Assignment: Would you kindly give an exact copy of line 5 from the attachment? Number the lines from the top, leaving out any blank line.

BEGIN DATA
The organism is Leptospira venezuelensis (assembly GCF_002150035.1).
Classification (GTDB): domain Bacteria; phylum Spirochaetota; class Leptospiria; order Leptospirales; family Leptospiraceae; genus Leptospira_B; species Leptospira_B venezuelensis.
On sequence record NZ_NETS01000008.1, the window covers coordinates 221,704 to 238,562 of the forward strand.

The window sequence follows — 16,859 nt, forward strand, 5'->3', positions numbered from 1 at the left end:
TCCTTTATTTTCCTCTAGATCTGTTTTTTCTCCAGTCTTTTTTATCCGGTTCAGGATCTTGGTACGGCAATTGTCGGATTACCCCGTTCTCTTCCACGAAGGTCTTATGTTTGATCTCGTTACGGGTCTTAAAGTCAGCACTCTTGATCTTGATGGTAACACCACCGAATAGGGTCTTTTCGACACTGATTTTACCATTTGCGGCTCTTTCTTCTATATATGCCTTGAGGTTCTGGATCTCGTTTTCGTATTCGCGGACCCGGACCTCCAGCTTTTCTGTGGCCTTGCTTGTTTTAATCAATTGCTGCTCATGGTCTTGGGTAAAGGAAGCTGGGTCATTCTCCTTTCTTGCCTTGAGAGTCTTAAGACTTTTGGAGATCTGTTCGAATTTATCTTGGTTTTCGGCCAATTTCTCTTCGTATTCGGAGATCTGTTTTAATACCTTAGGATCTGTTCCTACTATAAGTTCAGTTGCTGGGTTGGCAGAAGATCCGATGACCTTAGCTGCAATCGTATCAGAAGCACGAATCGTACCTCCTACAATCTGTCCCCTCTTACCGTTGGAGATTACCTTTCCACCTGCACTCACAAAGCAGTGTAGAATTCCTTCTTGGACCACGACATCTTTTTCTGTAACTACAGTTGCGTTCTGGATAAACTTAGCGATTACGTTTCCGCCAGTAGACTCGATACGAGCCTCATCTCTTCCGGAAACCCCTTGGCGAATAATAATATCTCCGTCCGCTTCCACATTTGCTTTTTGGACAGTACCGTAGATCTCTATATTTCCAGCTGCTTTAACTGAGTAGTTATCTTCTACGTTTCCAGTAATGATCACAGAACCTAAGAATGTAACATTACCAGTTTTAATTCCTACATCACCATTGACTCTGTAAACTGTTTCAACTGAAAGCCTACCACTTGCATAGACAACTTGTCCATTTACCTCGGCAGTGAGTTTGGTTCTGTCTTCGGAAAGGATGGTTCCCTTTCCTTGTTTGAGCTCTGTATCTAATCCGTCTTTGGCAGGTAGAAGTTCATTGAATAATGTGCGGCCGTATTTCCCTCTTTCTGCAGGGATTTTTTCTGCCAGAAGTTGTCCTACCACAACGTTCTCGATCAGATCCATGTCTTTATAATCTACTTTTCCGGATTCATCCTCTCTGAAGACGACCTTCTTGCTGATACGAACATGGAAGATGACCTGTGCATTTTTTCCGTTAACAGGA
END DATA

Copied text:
TCCTTTATTTTCCTCTAGATCTGTTTTTTCTCCAGTCTTTTTTATCCGGTTCAGGATCTTGGTACGGCAATTGTCGGATTACCCCGTTCTCTTCCACGAAGGTCTTATGTTTGATCTCGTTACGGGTCTTAAAGTCAGCACTCTTGATCTTGATGGTAACACCACCGAATAGGGTCTTTTCGACACTGATTTTACCATTTGCGGCTCTTTCTTCTATATATGCCTTGAGGTTCTGGATCTCGTTTTCGTATTCGCGGACCCGGACCTCCAGCTTTTCTGTGGCCTTGCTTGTTTTAATCAATTGCTGCTCATGGTCTTGGGTAAAGGAAGCTGGGTCATTCTCCTTTCTTGCCTTGAGAGTCTTAAGACTTTTGGAGATCTGTTCGAATTTATCTTGGTTTTCGGCCAATTTCTCTTCGTATTCGGAGATCTGTTTTAATACCTTAGGATCTGTTCCTACTATAAGTTCAGTTGCTGGGTTGGCAGAAGATCCGATGACCTTAGCTGCAATCGTATCAGAAGCACGAATCGTACCTCCTACAATCTGTCCCCTCTTACCGTTGGAGATTACCTTTCCACCTGCACTCACAAAGCAGTGTAGAATTCCTTCTTGGACCACGACATCTTTTTCTGTAACTACAGTTGCGTTCTGGATAAACTTAGCGATTACGTTTCCGCCAGTAGACTCGATACGAGCCTCATCTCTTCCGGAAACCCCTTGGCGAATAATAATATCTCCGTCCGCTTCCACATTTGCTTTTTGGACAGTACCGTAGATCTCTATATTTCCAGCTGCTTTAACTGAGTAGTTATCTTCTACGTTTCCAGTAATGATCACAGAACCTAAGAATGTAACATTACCAGTTTTAATTCCTACATCACCATTGACTCTGTAAACTGTTTCAACTGAAAGCCTACCACTTGCATAGACAACTTGTCCATTTACCTCGGCAGTGAGTTTGGTTCTGTCTTCGGAAAGGATGGTTCCCTTTCCTTGTTTGAGCTCTGTATCTAATCCGTCTTTGGCAGGTAGAAGTTCATTGAATAATGTGCGGCCGTATTTCCCTCTTTCTGCAGGGATTTTTTCTGCCAGAAGTTGTCCTACCACAACGTTCTCGATCAGATCCATGTCTTTATAATCTACTTTTCCGGATTCATCCTCTCTGAAGACGACCTTCTTGCTGATACGAACATGGAAGATGACCTGTGCATTTTTTCCGTTAACAGGA